The Web Design Source had a really cool contest to see what 10 great designers would do with the same person’s resume.
Click through to see all the designs, but here are my personal favorites:
(Note this is an English website, so they’re including some personal info that would be a no-no here in the US, such as birth date and marital status).
The post also includes some great resume tips, all of which I agree with, but I do have a couple of concerns about these resumes:
1) Unless Steven has a version in MS Word, or text only, his resume won’t work with applicant tracking systems. This means his data won’t be found 3 months from now when the HR department needs to hire a designer, and scans the database for candidates.
2) The focus of this contest was on visual appeal. The contestants weren’t actually given enough information to write strong content. (You can see the rules here). A strong resume should communicate what makes you different. How are you uniquely valuable? What impact has your design work had on your employers/clients? Has it increased sales? Driven leads? Improved conversion?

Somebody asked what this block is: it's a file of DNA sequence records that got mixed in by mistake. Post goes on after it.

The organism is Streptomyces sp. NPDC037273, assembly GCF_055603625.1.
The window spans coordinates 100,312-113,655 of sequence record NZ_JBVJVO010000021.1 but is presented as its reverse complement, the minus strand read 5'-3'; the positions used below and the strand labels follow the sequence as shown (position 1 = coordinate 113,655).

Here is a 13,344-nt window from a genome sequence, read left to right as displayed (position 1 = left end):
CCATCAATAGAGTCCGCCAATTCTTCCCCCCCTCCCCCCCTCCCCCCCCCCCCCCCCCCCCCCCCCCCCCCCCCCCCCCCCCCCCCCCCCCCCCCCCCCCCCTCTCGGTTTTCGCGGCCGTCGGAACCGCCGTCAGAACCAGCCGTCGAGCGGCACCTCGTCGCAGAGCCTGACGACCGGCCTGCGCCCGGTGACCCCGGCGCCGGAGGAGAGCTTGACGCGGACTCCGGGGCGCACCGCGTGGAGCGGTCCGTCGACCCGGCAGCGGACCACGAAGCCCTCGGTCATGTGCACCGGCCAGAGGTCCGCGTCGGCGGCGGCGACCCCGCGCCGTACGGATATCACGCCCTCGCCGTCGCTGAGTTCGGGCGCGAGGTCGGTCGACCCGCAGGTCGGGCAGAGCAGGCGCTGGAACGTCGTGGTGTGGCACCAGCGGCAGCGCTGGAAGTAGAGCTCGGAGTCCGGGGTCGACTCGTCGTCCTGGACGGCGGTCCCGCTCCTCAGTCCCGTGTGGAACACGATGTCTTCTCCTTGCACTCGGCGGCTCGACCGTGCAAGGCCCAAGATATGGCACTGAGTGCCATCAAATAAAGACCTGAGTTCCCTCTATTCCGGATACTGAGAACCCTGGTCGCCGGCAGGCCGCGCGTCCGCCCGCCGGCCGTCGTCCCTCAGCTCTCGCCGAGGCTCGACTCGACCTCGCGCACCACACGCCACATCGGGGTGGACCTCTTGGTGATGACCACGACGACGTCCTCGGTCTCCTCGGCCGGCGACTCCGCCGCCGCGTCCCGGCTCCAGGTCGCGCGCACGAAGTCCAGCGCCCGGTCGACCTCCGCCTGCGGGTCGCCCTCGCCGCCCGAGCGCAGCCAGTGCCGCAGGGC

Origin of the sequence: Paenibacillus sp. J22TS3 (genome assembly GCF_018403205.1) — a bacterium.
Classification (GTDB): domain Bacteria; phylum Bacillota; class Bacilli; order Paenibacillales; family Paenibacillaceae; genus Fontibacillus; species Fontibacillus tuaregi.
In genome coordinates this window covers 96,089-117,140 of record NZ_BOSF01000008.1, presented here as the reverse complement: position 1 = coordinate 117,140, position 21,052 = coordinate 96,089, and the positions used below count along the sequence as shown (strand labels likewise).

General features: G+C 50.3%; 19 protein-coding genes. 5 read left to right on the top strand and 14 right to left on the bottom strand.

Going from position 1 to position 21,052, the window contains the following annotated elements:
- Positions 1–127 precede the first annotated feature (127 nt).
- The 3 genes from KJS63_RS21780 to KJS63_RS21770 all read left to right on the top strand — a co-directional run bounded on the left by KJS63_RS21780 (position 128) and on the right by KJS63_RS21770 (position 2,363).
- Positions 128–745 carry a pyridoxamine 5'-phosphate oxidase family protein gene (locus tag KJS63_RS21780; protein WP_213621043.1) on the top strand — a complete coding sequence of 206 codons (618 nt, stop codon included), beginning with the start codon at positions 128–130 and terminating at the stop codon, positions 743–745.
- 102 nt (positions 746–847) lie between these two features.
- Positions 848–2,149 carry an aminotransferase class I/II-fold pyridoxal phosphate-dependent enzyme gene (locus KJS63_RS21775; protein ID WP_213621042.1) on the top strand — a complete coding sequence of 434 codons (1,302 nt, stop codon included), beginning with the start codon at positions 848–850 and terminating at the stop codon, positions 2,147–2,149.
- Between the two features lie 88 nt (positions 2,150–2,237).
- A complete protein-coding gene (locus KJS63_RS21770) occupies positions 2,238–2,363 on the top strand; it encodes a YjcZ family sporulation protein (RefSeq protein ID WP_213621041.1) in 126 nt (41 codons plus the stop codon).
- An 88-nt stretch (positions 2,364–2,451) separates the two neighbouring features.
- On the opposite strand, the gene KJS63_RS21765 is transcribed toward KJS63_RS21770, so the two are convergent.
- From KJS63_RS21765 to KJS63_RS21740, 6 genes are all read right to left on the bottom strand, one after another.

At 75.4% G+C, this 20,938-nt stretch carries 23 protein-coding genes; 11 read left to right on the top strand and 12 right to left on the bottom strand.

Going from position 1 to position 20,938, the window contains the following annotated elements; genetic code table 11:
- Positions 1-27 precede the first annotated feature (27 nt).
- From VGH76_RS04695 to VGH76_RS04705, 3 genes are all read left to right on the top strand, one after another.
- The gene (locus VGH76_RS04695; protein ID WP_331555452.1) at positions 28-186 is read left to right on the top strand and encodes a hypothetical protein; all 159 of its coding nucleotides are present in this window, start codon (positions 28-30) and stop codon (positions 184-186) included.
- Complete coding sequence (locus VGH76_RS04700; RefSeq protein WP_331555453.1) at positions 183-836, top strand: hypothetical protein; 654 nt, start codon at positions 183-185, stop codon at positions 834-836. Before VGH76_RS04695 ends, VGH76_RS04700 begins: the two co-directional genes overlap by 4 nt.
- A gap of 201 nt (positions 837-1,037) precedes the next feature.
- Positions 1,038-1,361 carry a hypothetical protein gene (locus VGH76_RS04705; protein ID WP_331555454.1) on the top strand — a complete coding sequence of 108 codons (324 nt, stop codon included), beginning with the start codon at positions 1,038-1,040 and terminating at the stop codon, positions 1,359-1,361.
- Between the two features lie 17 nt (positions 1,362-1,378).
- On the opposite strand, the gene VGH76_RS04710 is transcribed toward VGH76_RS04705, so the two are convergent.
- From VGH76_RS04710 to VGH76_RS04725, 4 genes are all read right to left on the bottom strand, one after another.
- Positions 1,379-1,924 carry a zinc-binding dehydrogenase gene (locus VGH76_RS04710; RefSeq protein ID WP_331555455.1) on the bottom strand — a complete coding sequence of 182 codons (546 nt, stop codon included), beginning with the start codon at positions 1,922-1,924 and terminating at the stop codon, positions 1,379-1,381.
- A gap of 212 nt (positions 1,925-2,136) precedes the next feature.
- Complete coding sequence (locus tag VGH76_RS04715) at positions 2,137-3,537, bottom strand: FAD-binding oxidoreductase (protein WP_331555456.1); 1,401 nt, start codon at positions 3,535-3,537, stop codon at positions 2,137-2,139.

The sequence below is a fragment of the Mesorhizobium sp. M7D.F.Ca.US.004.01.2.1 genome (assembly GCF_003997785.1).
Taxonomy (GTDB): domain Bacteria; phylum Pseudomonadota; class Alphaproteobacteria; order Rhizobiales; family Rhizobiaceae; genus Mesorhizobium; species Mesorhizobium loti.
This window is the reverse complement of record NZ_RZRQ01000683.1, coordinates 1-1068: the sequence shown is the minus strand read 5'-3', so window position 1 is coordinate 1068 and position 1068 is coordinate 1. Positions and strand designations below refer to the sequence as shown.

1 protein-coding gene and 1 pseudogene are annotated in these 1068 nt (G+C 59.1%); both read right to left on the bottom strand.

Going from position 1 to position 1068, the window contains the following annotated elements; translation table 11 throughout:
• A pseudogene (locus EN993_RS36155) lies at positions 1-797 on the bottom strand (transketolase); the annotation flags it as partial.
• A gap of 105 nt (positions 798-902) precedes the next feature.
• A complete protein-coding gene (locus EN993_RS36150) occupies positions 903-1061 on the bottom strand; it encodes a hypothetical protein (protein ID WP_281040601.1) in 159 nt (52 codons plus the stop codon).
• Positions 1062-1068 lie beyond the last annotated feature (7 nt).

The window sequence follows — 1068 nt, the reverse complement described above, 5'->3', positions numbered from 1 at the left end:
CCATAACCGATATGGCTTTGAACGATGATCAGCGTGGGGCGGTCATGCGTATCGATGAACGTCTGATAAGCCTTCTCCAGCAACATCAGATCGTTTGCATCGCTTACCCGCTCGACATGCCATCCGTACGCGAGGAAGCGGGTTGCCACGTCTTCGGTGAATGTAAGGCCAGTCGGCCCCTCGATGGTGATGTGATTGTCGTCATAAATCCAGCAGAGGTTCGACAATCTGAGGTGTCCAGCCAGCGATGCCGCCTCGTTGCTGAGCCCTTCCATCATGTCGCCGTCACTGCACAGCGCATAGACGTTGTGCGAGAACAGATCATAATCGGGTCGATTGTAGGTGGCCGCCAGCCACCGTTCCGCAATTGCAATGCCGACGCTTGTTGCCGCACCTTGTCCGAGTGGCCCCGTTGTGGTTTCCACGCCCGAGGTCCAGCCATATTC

Unlike most professionals, web designers are able to measure the impact of almost everything they do. A resume that doesn’t communicate that impact is an ineffective one – no matter how pretty it looks.
My own advice to web designers is to create a practical, easy-to-read, impact-filled resume in MS Word (here’s an example) and then go a little crazy on a PDF version that demonstrates your design skills. When you apply for a position by email, send both. That way you are sure to make the most of all the opportunities available to you.
Check out the rest of the designs here and let me know what you think.
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